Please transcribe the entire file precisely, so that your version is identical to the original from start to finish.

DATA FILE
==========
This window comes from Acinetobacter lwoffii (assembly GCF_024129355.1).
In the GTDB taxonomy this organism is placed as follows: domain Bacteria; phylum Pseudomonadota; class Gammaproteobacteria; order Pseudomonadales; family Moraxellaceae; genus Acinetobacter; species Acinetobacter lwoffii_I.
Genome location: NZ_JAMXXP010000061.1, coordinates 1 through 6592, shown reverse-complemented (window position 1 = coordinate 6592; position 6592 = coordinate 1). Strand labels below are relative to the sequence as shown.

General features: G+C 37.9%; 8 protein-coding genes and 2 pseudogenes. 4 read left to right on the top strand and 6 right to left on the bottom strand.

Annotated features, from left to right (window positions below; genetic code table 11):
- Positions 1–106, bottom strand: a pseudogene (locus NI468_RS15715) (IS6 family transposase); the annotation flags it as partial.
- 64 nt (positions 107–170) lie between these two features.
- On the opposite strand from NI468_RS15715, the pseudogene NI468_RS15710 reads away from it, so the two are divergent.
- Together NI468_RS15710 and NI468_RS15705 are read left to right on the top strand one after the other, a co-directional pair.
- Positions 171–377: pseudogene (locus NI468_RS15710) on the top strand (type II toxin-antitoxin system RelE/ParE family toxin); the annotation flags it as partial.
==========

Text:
This window comes from Acinetobacter lwoffii (assembly GCF_024129355.1).
In the GTDB taxonomy this organism is placed as follows: domain Bacteria; phylum Pseudomonadota; class Gammaproteobacteria; order Pseudomonadales; family Moraxellaceae; genus Acinetobacter; species Acinetobacter lwoffii_I.
Genome location: NZ_JAMXXP010000061.1, coordinates 1 through 6592, shown reverse-complemented (window position 1 = coordinate 6592; position 6592 = coordinate 1). Strand labels below are relative to the sequence as shown.

General features: G+C 37.9%; 8 protein-coding genes and 2 pseudogenes. 4 read left to right on the top strand and 6 right to left on the bottom strand.

Annotated features, from left to right (window positions below; genetic code table 11):
- Positions 1–106, bottom strand: a pseudogene (locus NI468_RS15715) (IS6 family transposase); the annotation flags it as partial.
- 64 nt (positions 107–170) lie between these two features.
- On the opposite strand from NI468_RS15715, the pseudogene NI468_RS15710 reads away from it, so the two are divergent.
- Together NI468_RS15710 and NI468_RS15705 are read left to right on the top strand one after the other, a co-directional pair.
- Positions 171–377: pseudogene (locus NI468_RS15710) on the top strand (type II toxin-antitoxin system RelE/ParE family toxin); the annotation flags it as partial.